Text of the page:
Mayor Greg Fischer, a Democrat, also wrote “N/A” when asked about his and his wife’s sources of income. Fischer receives an annual salary of $140,000 from Metro Government. His wife, Dr. Alexandra Gerassimides, is a pediatric pathologist. According to Norton Healthcare, Gerassimides provides services for the company and is employed by an outside medical group.

When asked why Fischer did not disclose his household’s sources of income, spokeswoman Jessica Wethington said the mayor “made an unintentional mistake.”

“The mayor is correcting the error and will submit an amended form,” he said.

Wethington added that Louisville Metro is considering providing training on filing annual financial statements.

See the financial information for Metro officials provided to WFPL here.

The forms filed by Fischer and some of the other board members were in stark contrast to how other Metro officials handled their financial disclosures. District 8 Democratic Councilwoman Cassie Chambers Armstrong said she wasn’t sure how to answer parts of the form either, but chose to err on the side of transparency. He even revealed a $500 speaking fee he received from Clemson University, just to be safe.

“With any new system, there’s going to be miscommunication, there’s going to be mistakes as we work through the kinks, but I think the public should expect us all to make a good faith effort,” he said.

Hollander, who authored the legislation expanding the disclosure, went beyond the requirements, detailing the mutual funds and retirement annuities in which he has invested. He also revealed that he is a member of the board of the local non-profit TreesLouisvillealthough he has no financial interest in the organization.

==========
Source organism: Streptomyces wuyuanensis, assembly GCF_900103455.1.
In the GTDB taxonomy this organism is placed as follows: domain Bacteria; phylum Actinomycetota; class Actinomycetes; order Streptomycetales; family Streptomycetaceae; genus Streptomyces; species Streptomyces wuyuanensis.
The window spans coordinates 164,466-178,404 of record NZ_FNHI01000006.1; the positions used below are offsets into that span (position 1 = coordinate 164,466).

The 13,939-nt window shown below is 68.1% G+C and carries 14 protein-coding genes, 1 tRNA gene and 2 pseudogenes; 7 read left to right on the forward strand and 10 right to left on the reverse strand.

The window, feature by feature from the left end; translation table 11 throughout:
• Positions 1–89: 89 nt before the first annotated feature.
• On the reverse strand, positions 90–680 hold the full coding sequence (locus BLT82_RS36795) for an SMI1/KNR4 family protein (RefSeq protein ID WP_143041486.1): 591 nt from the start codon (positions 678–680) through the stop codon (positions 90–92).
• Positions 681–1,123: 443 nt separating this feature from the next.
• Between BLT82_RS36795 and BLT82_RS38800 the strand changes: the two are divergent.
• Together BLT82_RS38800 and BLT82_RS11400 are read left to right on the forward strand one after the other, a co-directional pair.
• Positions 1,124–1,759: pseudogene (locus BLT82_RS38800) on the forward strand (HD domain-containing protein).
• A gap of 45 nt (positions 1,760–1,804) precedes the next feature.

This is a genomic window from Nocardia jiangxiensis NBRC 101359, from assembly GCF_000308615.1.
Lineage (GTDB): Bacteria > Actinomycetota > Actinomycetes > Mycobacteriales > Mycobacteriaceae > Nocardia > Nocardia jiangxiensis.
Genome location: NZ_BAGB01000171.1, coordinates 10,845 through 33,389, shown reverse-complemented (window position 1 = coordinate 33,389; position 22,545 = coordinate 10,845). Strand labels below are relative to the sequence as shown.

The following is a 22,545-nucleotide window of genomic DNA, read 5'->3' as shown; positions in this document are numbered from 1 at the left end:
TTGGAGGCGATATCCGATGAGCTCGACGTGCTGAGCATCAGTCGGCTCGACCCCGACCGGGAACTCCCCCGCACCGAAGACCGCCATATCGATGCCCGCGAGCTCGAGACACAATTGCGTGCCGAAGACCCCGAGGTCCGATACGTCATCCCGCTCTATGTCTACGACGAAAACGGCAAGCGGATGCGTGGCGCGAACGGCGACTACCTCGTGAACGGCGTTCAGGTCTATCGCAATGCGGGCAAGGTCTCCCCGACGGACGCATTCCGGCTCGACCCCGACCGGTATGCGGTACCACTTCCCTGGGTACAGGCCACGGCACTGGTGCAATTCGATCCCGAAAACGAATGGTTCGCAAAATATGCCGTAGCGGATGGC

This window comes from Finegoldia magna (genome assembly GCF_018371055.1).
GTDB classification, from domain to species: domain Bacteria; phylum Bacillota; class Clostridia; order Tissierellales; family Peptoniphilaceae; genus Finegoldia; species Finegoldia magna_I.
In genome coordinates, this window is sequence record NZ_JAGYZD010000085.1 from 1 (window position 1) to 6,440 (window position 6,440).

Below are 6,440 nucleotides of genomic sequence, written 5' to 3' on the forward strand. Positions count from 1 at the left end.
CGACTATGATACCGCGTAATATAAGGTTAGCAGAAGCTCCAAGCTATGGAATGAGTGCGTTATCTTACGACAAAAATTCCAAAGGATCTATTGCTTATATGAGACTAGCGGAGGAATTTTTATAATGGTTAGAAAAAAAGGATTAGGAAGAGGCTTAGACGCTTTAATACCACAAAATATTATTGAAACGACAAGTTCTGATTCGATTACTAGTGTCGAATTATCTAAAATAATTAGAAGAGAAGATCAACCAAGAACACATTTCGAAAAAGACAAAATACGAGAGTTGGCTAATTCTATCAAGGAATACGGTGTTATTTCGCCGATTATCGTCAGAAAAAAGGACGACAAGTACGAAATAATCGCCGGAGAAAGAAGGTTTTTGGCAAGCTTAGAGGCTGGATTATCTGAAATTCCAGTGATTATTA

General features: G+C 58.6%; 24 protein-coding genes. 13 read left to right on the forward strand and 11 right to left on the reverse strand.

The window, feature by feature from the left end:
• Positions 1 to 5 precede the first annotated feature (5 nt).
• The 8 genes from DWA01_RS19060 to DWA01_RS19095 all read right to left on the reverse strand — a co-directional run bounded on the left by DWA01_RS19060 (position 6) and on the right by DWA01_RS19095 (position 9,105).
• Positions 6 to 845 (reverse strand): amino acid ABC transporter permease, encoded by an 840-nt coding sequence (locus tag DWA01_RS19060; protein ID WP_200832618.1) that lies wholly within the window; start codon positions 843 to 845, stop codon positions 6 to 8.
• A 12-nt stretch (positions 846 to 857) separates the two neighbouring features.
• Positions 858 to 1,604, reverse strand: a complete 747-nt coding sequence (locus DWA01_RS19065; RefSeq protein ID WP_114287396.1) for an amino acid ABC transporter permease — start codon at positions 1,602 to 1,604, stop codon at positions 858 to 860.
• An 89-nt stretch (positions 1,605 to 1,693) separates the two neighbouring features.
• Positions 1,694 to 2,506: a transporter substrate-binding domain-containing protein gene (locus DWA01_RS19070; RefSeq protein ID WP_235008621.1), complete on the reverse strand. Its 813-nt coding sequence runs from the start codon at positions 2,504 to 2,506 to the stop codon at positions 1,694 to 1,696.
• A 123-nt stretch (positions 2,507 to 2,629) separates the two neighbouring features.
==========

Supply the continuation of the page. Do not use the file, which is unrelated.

He said he doesn’t think the mistakes made by other officials were nefarious or the result of people not taking ethics seriously.

“I think because of the relatively short time frame and the changes in the law, there was significant confusion among some people about what they had to do and when they had to do it,” he said. “This is something that can be fixed moving forward.”

Some Metro officials and candidates did not file the forms

Although Metro officials and candidates for local elected office were supposed to file their financial returns by April 30, the Ethics Commission says 26 people have yet to file.

Republican and Democratic candidates who ran in the May 17 primary election were not even notified of the requirement to file their returns until May 11, according to reports. a recent WDRB report. Waskey, the chairman of the Ethics Commission, blamed delays in gathering the new forms and getting guidance from the Jefferson County District Attorney’s office.

The Commission sent certified letters to the 26 people who had not completed their financial statements during the first week of August, a full three months after the original deadline.

Waskey declined WFPL’s request for an interview, but said by email that he was aware of the findings that a number of officials failed to disclose the sources of income for themselves and their spouses. He said the Commission has already started making changes to the form.

“Compliance with next year’s disclosure form will be achieved through better communications, required annual training of Metro officers and as simple as adding a statement to the form to contact the Commission with any necessary clarifications or questions,” he said.